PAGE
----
Mike Everman wrote:Is my understanding correct that the problem with vaporizing liquid fuel by means of a coiled tube around the exhaust limits amount of fuel we can deliver through this line because it is now gaseous, and also hurts our ability to throttle because the reservoir of pressurized gas in the tube is too great?
Mike, what do you need a quick throttle response for, if you're flying with jet power? Turbojets have about a two-day throttle lag and still work well.
Mike Everman wrote:can it be as simple as an insulated fuel feed line to a porous metal "sponge" (Bruno coined that one) in the combustion chamber, that by it's location is red-hot, and by it's nature is extremely high surface area and heat transfer, vaporizing the fuel right where we want it.
I don't think this is where we want it. Mixing with air will be less than perfect. I am still holding out for the intake -- it's hot enough for vaporization but gives the vapor some travel time until the chamber to socialize with air and get to know it better before they are thrown together in a fiery union.

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Post by Mike Everman » Sat Nov 22, 2003 6:42 pm

If you have continous flow at the intakes, doesn't fuel get blasted out the intake every cycle, or does it suck it all back in?
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Post by Bruno Ogorelec » Sat Nov 22, 2003 6:57 pm

A good question. Depends on the pressures. I admit that inside the chamber, internal pressure would stop ejection of fuel into chamber while combustion was going on. In teh intake, the passing stream may actuall draw additional fuel out... Hmmm... back to the drawing board.

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Post by Mike Everman » Sat Nov 22, 2003 7:16 pm

Makes a good case for many fuel orifices at reduced pressure.
Hey, Bruno, check out two things for me, OK? The jamjar turbine in valveless thread and the fluidic oscillator circuit in tools and construction. I'm firing on all cylinders right now, with no resposibilities but to rest my back. I want to come out of this vacation with something to build!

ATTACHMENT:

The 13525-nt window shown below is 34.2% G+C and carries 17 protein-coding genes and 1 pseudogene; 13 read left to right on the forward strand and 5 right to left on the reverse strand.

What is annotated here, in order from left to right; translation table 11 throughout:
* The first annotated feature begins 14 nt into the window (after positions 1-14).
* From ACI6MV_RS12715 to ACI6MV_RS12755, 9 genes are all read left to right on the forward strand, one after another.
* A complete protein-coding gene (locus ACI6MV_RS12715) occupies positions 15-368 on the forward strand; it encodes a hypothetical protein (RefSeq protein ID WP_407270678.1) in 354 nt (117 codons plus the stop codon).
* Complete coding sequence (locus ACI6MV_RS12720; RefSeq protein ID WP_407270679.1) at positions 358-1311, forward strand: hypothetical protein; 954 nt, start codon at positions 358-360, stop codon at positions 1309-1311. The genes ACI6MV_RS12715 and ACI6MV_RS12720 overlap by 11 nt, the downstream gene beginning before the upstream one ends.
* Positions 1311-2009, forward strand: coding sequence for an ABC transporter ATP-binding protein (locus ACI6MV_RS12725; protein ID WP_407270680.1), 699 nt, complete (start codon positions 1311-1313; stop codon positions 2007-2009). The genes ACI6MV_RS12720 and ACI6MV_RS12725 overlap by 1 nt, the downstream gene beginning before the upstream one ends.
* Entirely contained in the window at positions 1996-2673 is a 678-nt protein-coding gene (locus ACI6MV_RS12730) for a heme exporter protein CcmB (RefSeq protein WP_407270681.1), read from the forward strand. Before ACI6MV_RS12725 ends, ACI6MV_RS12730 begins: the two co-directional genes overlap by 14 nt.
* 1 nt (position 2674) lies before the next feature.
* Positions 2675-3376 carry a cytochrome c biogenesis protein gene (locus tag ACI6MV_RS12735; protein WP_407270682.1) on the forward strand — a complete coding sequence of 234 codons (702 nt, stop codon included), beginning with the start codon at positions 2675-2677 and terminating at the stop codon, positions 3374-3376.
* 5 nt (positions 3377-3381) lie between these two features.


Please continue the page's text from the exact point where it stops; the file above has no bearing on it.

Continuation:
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Post by Viv » Wed Nov 26, 2003 4:24 pm

brunoogorelec wrote:A good question. Depends on the pressures. I admit that inside the chamber, internal pressure would stop ejection of fuel into chamber while combustion was going on. In teh intake, the passing stream may actuall draw additional fuel out... Hmmm... back to the drawing board.
If you remember Bruno we had a big problem with this on the early BCVP tests.

Changing to high pressure propane hose (orange industriel stuff) from soft neoprien (calor) hose had a huge effect on the engine fueling.

the soft hose was basically springing with the pulses in the combustion chamber, when we changed to the high pressure hose the pulses were pushing the gas back further up the pipe so he engine seemed to run leaner.

Check valves are a good idea to help isolate the fuel system.

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Post by Bruno Ogorelec » Wed Nov 26, 2003 4:41 pm

Viv wrote:If you remember Bruno we had a big problem with this on the early BCVP tests. Changing to high pressure propane hose (orange industriel stuff) from soft neoprien (calor) hose had a huge effect on the engine fueling.
Frankly, I remember the flying gloves much better :o) So much more spectacular than bulging hoses.

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Post by Mike Everman » Wed Nov 26, 2003 6:14 pm

viv wrote:the soft hose was basically springing with the pulses in the combustion chamber, when we changed to the high pressure hose the pulses were pushing the gas back further up the pipe so he engine seemed to run leaner.

Check valves are a good idea to help isolate the fuel system.
Stands to reason. Can we hang our hat on the assumption that fuel inflow during combustionis wasted fuel? Maybe not, but if the supply pressure is less than the CC pressure spike, the stiffness of your supply line or stiffness of the check valve spring and the distance from the CC to the check valve all conspire to set how much fuel will come out before being shut off by the combustion pressure spike. A simple experiment would be to put a check valve in your supply line and vary the length of a soft supply line to the engine, which would vary this delayed shut-off timing nicely. Seems a critical thing to do to any engine for fuel efficiency; as important as the delivery itself. Whether you’re a timed injection believer or not, it seems you can easily have pulsed fuel delivery without a complicated system. (and if you use Mark’s “pressure capacitorâ€